What Does “Amazon’s Choice” Actually Mean?
You might guess that it means some perfect combination of low price, great quality, and best value, but you might be wrong.
What is Amazon’s Choice?
Search for a product on Amazon, say a wireless speaker—or one of these other Amazon products you use every day—and you’re likely to find in the mix of your search results a few items that have an “Amazon’s Choice” badge. What does that mean exactly? According to Business Insider, it usually means that it has a high customer rating, ships via Prime, and has a low return rate and a competitive price.
Sounds fair enough, but according to BuzzFeed News, it’s not necessarily a label that consumers should seek out. Amazon’s Choice, according to Buzzfeed, “is a label automatically awarded to listings by an algorithm based on customer reviews, price, and whether the product is in stock. And those choices Amazon’s software makes aren’t always reliable—in fact, sometimes they’re Amazon-recommended crap,” writes BuzzFeed News Reporter Nicole Nguyen.
In an investigative report looking at a wide variety of items in various categories, BuzzFeed concluded that the “Amazon’s Choice” designation can easily be awarded to inferior products with “manipulated reviews.”
An Amazon spokesperson told BuzzFeed News: “‘Amazon’s Choice’ is just our recommendation, and customers can always ask for specific brands or products if they choose.” (A request for answers to questions sent by Reader’s Digest went unanswered at press time.)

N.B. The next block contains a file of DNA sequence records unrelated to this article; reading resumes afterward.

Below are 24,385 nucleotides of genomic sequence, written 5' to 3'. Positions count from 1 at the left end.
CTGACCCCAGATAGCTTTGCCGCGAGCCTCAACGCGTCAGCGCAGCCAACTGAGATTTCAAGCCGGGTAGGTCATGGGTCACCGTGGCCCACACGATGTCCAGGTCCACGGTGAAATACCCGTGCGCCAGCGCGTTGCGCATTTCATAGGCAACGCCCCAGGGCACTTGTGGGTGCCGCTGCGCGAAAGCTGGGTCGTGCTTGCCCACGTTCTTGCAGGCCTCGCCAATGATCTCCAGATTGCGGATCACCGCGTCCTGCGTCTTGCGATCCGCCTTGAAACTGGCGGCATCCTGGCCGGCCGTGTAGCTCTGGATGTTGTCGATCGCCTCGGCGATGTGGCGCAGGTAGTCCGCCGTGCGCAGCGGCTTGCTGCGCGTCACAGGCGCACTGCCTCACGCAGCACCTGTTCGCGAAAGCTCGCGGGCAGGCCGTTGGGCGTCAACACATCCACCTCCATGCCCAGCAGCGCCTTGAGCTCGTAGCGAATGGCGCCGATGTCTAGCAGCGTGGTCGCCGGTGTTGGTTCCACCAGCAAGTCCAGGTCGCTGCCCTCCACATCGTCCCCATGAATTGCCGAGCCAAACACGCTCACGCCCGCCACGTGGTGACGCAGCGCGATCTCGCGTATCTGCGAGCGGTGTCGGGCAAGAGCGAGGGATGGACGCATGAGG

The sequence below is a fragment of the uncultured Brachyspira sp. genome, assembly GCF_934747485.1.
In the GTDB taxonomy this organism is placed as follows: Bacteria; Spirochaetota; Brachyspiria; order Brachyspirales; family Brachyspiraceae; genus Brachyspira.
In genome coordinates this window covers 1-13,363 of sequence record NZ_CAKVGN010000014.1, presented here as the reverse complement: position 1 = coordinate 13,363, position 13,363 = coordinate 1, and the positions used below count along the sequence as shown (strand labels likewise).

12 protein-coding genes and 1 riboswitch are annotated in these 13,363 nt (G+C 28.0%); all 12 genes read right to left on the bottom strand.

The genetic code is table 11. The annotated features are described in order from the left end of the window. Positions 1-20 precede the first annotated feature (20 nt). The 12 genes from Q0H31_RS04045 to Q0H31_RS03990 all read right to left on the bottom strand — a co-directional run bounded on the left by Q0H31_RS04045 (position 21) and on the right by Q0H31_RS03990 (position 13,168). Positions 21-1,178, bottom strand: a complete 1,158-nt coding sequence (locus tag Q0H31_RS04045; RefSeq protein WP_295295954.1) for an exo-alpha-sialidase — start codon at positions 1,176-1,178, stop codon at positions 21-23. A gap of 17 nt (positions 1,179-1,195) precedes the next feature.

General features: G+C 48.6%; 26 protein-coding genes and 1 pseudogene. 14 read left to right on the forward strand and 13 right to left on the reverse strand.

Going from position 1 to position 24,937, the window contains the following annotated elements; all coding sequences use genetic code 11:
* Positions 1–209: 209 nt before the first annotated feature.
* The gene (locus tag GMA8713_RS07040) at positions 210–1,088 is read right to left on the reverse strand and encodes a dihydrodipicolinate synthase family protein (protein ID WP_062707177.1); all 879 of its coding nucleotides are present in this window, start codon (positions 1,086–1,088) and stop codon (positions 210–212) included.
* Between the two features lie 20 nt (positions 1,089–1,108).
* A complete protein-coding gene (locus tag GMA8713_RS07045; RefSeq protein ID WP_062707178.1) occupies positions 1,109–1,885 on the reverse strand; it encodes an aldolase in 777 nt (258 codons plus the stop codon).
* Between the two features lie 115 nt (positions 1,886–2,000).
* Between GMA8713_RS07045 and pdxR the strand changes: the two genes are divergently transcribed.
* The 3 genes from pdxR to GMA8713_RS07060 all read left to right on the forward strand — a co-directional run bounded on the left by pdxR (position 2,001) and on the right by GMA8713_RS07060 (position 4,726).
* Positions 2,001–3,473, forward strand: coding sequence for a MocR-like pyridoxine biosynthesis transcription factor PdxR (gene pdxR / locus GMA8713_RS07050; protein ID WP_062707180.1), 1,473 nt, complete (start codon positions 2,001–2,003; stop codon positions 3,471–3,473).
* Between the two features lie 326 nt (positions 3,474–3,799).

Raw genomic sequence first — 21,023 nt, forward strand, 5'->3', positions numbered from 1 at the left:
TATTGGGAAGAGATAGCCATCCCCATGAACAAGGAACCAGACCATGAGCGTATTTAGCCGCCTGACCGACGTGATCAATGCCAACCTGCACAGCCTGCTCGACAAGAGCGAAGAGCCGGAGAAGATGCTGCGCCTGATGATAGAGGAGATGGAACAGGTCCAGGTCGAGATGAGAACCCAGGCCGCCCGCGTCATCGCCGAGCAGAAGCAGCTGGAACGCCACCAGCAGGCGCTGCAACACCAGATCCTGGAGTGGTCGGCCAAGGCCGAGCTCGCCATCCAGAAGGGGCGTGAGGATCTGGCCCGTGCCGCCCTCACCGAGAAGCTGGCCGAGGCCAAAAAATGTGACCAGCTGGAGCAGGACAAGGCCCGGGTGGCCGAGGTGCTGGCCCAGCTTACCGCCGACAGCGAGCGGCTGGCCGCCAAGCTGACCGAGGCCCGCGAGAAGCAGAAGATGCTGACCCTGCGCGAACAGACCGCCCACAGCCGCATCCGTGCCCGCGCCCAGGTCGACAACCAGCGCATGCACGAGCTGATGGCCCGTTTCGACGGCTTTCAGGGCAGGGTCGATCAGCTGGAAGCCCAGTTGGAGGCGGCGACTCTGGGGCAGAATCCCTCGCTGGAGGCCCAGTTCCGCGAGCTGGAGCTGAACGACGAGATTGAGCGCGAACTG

This isn’t a scam exactly (here are some online frauds you should definitely be aware of) but it is a cause of concern.
Call for transparency
Following the BuzzFeed report, Democratic Senators Bob Menendez and Richard Blumenthal wrote a letter to Amazon CEO Jeff Bezos asking for transparency into the process. “We are concerned the badge is assigned in an arbitrary manner, or worse, based on fraudulent product reviews,” they wrote. According to The Motley Fool, the senators gave a September 16 deadline for a response and suggested that “unsatisfactory answers could necessitate regulatory review and/or possible legislative action.”
What’s at stake?
In a word: money. On both sides of the “Amazon’s Choice” designation—the consumers and the companies—there are a lot of dollars at stake. According to a report by OC&C Strategy Consultants, “Products that attain ‘Amazon’s Choice’ status typically realize a sales boost of more than 3X. Losing ‘Amazon’s Choice’ status typically leads to a 30 percent reduction in sales.” The same report says that 85 percent of consumers purchase products that Amazon suggests. And spending hard-earned money on inferior or mispresented products is a recipe for 100 percent customer outrage.
There is a silver lining, writes Rich Smith for The Motley Fool: “Whatever changes Amazon ultimately makes to address the senators questions and any added transparency it provides should only increase customer confidence in Amazon.com—and work to the benefit of Amazon shoppers and investors alike.”
Here are some of Amazon’s near-perfect rated products—which may or may not make the grade as “Amazon’s Choice.”